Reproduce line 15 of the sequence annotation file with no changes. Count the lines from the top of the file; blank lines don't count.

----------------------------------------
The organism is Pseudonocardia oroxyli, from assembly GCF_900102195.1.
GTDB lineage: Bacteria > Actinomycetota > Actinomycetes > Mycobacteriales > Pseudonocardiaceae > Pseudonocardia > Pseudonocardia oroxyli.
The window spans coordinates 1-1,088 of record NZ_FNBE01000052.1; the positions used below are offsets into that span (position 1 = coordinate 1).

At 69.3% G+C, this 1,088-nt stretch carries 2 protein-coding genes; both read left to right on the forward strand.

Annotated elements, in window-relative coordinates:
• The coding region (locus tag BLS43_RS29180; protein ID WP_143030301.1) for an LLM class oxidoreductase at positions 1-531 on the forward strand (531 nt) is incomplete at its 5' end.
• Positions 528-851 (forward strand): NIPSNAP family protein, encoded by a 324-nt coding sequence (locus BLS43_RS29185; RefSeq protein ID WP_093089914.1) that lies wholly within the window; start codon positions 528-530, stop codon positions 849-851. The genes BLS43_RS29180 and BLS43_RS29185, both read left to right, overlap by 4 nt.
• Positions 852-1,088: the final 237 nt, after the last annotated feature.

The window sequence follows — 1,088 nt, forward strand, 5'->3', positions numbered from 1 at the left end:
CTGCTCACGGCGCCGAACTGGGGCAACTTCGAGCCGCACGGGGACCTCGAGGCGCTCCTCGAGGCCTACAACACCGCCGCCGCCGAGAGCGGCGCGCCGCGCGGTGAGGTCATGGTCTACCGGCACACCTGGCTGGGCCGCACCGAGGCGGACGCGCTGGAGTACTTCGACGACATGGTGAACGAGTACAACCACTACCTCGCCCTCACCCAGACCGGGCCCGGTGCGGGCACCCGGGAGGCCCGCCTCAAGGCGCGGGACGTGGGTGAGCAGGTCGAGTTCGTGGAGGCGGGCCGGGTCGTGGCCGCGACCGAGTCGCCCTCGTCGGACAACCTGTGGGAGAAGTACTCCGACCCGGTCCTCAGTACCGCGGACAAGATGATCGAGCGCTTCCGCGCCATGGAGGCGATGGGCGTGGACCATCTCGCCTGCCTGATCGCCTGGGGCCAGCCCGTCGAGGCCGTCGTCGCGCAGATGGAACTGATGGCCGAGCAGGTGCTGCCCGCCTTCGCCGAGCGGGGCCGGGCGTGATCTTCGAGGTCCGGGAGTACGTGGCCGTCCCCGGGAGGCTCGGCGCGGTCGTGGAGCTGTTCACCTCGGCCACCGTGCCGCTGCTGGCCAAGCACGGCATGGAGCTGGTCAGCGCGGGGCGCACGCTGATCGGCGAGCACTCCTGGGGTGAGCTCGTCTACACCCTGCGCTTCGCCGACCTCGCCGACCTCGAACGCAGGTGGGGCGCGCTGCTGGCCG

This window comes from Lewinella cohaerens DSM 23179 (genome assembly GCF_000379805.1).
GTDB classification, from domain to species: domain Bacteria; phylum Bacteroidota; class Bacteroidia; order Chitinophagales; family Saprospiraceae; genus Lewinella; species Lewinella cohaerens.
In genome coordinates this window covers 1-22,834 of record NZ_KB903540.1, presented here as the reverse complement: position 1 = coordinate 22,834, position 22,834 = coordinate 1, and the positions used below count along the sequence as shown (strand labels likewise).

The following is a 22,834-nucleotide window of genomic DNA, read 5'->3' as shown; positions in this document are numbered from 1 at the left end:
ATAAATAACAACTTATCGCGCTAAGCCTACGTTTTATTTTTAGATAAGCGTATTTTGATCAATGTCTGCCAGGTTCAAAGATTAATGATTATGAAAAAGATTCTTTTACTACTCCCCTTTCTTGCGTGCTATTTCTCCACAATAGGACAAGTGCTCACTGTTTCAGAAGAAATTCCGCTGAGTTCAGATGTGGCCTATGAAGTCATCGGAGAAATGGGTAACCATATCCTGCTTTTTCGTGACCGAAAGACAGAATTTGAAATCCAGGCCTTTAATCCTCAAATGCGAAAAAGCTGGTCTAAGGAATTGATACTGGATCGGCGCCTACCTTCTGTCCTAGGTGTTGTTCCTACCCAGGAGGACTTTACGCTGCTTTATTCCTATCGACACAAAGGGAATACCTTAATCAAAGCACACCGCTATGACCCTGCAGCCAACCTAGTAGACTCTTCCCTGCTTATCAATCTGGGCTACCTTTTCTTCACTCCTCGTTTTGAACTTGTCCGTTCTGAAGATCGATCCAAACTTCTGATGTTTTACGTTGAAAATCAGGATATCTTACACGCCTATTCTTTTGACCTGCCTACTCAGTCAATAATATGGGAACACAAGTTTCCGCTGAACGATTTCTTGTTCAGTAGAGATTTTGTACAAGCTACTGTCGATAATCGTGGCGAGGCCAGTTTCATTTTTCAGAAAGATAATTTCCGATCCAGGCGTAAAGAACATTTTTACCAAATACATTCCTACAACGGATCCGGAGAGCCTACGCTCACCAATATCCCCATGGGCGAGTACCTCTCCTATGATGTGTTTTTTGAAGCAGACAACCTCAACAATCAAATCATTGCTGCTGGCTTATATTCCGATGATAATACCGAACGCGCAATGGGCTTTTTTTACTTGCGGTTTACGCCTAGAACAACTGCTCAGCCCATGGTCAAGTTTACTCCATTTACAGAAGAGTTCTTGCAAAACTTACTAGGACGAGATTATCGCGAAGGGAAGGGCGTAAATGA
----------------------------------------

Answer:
ATAAATAACAACTTATCGCGCTAAGCCTACGTTTTATTTTTAGATAAGCGTATTTTGATCAATGTCTGCCAGGTTCAAAGATTAATGATTATGAAAAAGATTCTTTTACTACTCCCCTTTCTTGCGTGCTATTTCTCCACAATAGGACAAGTGCTCACTGTTTCAGAAGAAATTCCGCTGAGTTCAGATGTGGCCTATGAAGTCATCGGAGAAATGGGTAACCATATCCTGCTTTTTCGTGACCGAAAGACAGAATTTGAAATCCAGGCCTTTAATCCTCAAATGCGAAAAAGCTGGTCTAAGGAATTGATACTGGATCGGCGCCTACCTTCTGTCCTAGGTGTTGTTCCTACCCAGGAGGACTTTACGCTGCTTTATTCCTATCGACACAAAGGGAATACCTTAATCAAAGCACACCGCTATGACCCTGCAGCCAACCTAGTAGACTCTTCCCTGCTTATCAATCTGGGCTACCTTTTCTTCACTCCTCGTTTTGAACTTGTCCGTTCTGAAGATCGATCCAAACTTCTGATGTTTTACGTTGAAAATCAGGATATCTTACACGCCTATTCTTTTGACCTGCCTACTCAGTCAATAATATGGGAACACAAGTTTCCGCTGAACGATTTCTTGTTCAGTAGAGATTTTGTACAAGCTACTGTCGATAATCGTGGCGAGGCCAGTTTCATTTTTCAGAAAGATAATTTCCGATCCAGGCGTAAAGAACATTTTTACCAAATACATTCCTACAACGGATCCGGAGAGCCTACGCTCACCAATATCCCCATGGGCGAGTACCTCTCCTATGATGTGTTTTTTGAAGCAGACAACCTCAACAATCAAATCATTGCTGCTGGCTTATATTCCGATGATAATACCGAACGCGCAATGGGCTTTTTTTACTTGCGGTTTACGCCTAGAACAACTGCTCAGCCCATGGTCAAGTTTACTCCATTTACAGAAGAGTTCTTGCAAAACTTACTAGGACGAGATTATCGCGAAGGGAAGGGCGTAAATGA